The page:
March Community Services Feature: Five Tokyo-Based Organizations That Fight For or Empower Women
In honor of March’s International Women’s Day, we’d like to present to our FEW community a list of five organizations that have established themselves as organizations who fight for or empower women as well as a list of five events that you can attend to show your support for this year’s theme of #PressFor Progress.
1. Matahara Net
Short for “Maternity Harassment,” Matahara Net focuses on helping women overcome workplace discrimination over pregnancy through consultations and training programs to companies. This NPO works with both maternity harassment victims and companies where maternity harassment has happened or could potentially happen.
One of out every five women in Japan have experienced a form of maternity harassment and 60% of women leave their jobs due to pregnancy. Matahara Net is working to change law and promote better protections for women employees who are holding off starting a family for fear of matahara and/or mothers who have experienced it. As the first organization in Japan to specifically combat maternity harassment and promote diversity and inclusion in the workplace. The organization is also run by people -men and women- of all backgrounds.
This organization raises awareness of domestic violence for Japanese and Japanese-speaking women. They have recently expanded that awareness and support to non-Japanese and English-speaking victims as well. Through it’s website, Facebook, Meetup, and other social media channels the organization conducts over 100 workshops and training sessions a year.
Sachi Nakajima, the woman at the helm of bring awareness (and our March 2017 Monthly Meeting Speaker), began the Resilience NPO in 2003 in hopes to provide support to those who have suffered from emotional or physical abuse, child abuse, sexual trauma.
It’s hard to ignore the dangerous appeal of Japan’s child-like idols, JK “high school girl” worker, and sexual exploitation of female imagery. Lighthouse sheds light on these particular subjects and more by:
- Providing private consultation services
- Training and educating law enforcement officers and government officials
- Organizing awareness through campaigns and seminars
- Lobbying the government to change legislation
Each of these tactics help in combating human trafficking and support sexually exploited women. With the help of their Blue Heart comic book they hope to help in the establishment of anti-human traffic laws in Japan by 2020.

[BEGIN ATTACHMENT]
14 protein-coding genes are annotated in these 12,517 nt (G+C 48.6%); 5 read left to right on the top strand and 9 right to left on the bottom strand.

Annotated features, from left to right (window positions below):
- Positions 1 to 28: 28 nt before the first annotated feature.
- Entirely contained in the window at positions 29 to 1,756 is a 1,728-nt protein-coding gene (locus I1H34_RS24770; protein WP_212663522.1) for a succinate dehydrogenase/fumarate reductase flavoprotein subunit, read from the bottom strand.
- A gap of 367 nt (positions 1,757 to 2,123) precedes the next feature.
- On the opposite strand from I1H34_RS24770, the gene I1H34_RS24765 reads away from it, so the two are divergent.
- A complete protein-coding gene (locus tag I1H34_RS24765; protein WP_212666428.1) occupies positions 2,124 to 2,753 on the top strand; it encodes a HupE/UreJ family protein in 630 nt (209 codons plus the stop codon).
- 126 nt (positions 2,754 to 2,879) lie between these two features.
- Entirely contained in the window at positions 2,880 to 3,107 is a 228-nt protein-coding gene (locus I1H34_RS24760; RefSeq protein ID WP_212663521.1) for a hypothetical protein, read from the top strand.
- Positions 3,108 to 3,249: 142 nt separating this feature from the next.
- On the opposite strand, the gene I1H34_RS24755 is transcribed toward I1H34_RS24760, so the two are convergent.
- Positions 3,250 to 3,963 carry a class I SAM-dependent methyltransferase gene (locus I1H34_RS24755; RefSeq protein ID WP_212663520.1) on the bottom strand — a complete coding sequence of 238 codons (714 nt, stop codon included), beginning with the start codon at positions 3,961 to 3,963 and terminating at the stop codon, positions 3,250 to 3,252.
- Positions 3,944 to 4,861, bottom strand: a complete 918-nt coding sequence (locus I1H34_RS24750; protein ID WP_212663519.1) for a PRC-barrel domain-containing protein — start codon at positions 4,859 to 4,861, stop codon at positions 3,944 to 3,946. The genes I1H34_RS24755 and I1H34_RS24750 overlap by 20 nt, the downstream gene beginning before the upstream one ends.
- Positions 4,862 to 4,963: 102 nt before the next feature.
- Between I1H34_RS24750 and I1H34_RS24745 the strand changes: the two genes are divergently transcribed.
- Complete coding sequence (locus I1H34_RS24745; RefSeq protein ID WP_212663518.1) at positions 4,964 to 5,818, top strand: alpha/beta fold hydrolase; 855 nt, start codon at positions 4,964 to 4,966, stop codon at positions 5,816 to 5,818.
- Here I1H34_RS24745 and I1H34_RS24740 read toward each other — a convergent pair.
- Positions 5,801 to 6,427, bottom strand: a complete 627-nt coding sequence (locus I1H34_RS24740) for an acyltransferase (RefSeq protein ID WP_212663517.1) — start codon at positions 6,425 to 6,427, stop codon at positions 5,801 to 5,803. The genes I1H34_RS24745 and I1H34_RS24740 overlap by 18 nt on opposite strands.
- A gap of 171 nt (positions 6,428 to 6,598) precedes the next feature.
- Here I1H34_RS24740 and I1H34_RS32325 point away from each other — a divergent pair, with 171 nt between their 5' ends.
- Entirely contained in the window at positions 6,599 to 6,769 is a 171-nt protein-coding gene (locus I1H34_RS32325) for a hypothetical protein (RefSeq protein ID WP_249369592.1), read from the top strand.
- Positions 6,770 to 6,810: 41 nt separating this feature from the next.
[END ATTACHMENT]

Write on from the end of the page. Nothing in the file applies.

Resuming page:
It could be said that TELL is the leading organization that provides support and counseling services to the international community in Japan. From topics such as women’s mental health issues, parenting and eating disorders to helplessness with adjusting to life in Japan, trained volunteers are there to answer the phone or text for those who need a shoulder to lean on or someone to listen.
Since taking the first call in 1973, TELL has expanded to handling more specific cases regarding children, person to person counselling, and is now a part of the Federation of Inochi-no- denwa, or Lifeline Federation. The organization even goes above and beyond for emergency medical translation services and can even connect you with English-speaking police officers.
In addition to its phone counseling services, TELL offers a range of outreach programs to schools and other organizations to raise awareness of various issues such as date rape, sexual violence, and suicide prevention.
As part of this year’s International Women’s day #PressforProgress campaign, in Japan, the following three areas play a vital role in bringing about change:
Effective training of police, lawyers, medical examiners, nurses etc. is essential to have a positive supportive impact on the survivors of sexual violence, and not create more trauma.
Support for survivors in languages other than Japanese is also needed.
Education at the community level to change people’s attitude to rape and sexual violence is urgently needed. Efforts that focus on the prevention of sexual assault/violence can reduce the likelihood of multiple victimizations in womens’ lifetimes, thereby curbing negative mental health effects.